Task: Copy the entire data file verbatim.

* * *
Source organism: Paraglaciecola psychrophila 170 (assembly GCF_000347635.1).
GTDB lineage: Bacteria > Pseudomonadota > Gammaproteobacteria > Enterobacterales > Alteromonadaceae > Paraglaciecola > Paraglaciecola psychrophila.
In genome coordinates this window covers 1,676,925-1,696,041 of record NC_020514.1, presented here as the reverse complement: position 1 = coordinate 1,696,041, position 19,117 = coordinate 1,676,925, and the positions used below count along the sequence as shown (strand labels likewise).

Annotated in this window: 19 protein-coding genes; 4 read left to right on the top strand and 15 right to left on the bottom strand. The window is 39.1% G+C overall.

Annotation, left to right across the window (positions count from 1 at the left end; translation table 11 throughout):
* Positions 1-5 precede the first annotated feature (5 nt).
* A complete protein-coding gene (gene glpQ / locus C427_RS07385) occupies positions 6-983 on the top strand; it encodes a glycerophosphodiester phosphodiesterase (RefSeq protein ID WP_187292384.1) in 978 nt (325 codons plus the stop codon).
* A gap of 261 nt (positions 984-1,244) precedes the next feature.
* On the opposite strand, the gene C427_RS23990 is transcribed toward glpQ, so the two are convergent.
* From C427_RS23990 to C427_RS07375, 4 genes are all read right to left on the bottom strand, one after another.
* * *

Source organism: Paraglaciecola psychrophila 170 (assembly GCF_000347635.1).
GTDB lineage: Bacteria > Pseudomonadota > Gammaproteobacteria > Enterobacterales > Alteromonadaceae > Paraglaciecola > Paraglaciecola psychrophila.
In genome coordinates this window covers 1,676,925-1,696,041 of record NC_020514.1, presented here as the reverse complement: position 1 = coordinate 1,696,041, position 19,117 = coordinate 1,676,925, and the positions used below count along the sequence as shown (strand labels likewise).

Annotated in this window: 19 protein-coding genes; 4 read left to right on the top strand and 15 right to left on the bottom strand. The window is 39.1% G+C overall.

Annotation, left to right across the window (positions count from 1 at the left end; translation table 11 throughout):
* Positions 1-5 precede the first annotated feature (5 nt).
* A complete protein-coding gene (gene glpQ / locus C427_RS07385) occupies positions 6-983 on the top strand; it encodes a glycerophosphodiester phosphodiesterase (RefSeq protein ID WP_187292384.1) in 978 nt (325 codons plus the stop codon).
* A gap of 261 nt (positions 984-1,244) precedes the next feature.
* On the opposite strand, the gene C427_RS23990 is transcribed toward glpQ, so the two are convergent.
* From C427_RS23990 to C427_RS07375, 4 genes are all read right to left on the bottom strand, one after another.